Phyllis Kottler Friedman Professor of Neurosurgery
College of Medicine
Since the beginning of his doctoral studies 25 years ago, Duane Mitchell has been dedicated to research focused on utilizing the human immune system to combat different cancer tumors.
“My overall goal has always been to facilitate meaningful efforts that can ultimately bring about the realization of safe and effective immunotherapy treatments for patients with malignant brain tumors,” Mitchell said.
His specific research area has focused on developing cellular immunotherapy to treat pediatric and adult brain tumors. Mitchell’s lab has been successful in translating several approaches into first-in-human clinical trials in patients with malignant brain tumors. To date, 10 new brain tumor immunotherapy trials have been developed from discoveries made in Mitchell’s lab.
“I believe in a strongly integrated research enterprise that spans the spectrum from discovery science to interventional human trials,” Mitchell said. “I’d like this to realize its maximal potential for relevant and impactful contributions to the field of neuro-oncology.”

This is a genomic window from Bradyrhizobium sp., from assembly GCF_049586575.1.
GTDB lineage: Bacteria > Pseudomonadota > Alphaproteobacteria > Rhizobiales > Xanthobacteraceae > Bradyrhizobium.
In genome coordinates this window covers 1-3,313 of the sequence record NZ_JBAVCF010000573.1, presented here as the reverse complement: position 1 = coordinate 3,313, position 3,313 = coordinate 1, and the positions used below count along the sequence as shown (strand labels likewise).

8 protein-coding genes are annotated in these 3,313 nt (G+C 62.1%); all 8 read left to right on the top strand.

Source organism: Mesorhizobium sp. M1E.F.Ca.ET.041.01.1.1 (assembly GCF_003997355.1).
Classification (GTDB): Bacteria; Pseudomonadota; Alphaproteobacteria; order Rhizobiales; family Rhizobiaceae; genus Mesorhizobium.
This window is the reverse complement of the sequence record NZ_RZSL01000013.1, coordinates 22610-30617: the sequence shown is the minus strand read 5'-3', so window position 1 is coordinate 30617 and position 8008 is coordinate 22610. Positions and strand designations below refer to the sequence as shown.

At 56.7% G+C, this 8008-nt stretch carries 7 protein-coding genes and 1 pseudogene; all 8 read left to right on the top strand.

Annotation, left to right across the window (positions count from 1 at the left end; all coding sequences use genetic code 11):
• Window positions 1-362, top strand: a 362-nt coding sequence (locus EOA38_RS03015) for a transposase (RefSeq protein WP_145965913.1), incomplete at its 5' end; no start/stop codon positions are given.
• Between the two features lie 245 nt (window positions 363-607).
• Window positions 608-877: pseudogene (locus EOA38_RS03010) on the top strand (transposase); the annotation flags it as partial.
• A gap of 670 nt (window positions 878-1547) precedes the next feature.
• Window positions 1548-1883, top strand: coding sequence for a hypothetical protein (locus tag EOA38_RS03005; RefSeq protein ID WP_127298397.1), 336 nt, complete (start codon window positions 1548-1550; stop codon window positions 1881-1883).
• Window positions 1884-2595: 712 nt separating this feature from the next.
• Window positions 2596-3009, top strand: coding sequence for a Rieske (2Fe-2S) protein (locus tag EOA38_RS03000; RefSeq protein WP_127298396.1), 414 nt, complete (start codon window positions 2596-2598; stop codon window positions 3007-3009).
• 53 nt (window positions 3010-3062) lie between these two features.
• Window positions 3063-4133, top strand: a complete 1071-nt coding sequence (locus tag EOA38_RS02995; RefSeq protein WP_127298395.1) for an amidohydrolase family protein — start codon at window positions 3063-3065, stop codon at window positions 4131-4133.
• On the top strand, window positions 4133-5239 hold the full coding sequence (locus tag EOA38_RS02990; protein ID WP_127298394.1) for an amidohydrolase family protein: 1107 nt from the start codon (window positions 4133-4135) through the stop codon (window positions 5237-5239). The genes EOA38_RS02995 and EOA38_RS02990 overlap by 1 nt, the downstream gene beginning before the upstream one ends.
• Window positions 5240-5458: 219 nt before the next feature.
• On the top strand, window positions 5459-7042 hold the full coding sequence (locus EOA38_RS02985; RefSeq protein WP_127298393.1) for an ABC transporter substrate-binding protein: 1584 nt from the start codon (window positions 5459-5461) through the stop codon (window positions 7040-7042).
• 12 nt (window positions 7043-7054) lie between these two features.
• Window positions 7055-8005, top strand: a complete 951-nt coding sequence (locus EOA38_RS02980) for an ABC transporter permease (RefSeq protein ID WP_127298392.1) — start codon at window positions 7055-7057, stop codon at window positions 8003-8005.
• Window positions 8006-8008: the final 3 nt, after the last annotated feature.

Over the last five and half years in partnership with William A. Friedman, his team has developed the Wells Brain Tumor Center dedicated to the clinical care of brain tumor patients and to research finding newer, more effective treatments for malignant brain tumors.
Mitchell received a 2016 Top 10 Clinical Research Achievement Award from the Clinical Research Forum in Washington, D.C., recognizing the results published in Nature (Mitchell et al., 2015) from a phase 1 trial of a novel cancer vaccine. He was also the recipient of the UFHCC 2019 Top Influencer Award and received an appointment in 2018 to the National Cancer Institute’s Board of Scientific Counselors (BSC). He was also selected to chair the 2019 NCI site visit for the Pediatric Neuro-Oncology Branch.
In 2019, Mitchell was appointed to co-chair the Annual Society of Neuro-Oncology Meeting Education Day. He also serves as a permanent member of the NIH study section on Cancer Immunotherapy and Immunopathology (CII). Currently, he is a PI on three active NIH awards and holds several private foundation grants. Over the last five years, Mitchell has authored 42 publications, including featured papers in Clinical Cancer Research, Nature Communications, Neuro-Oncology and Nature, and is co-inventor on over 10 filed UF patents.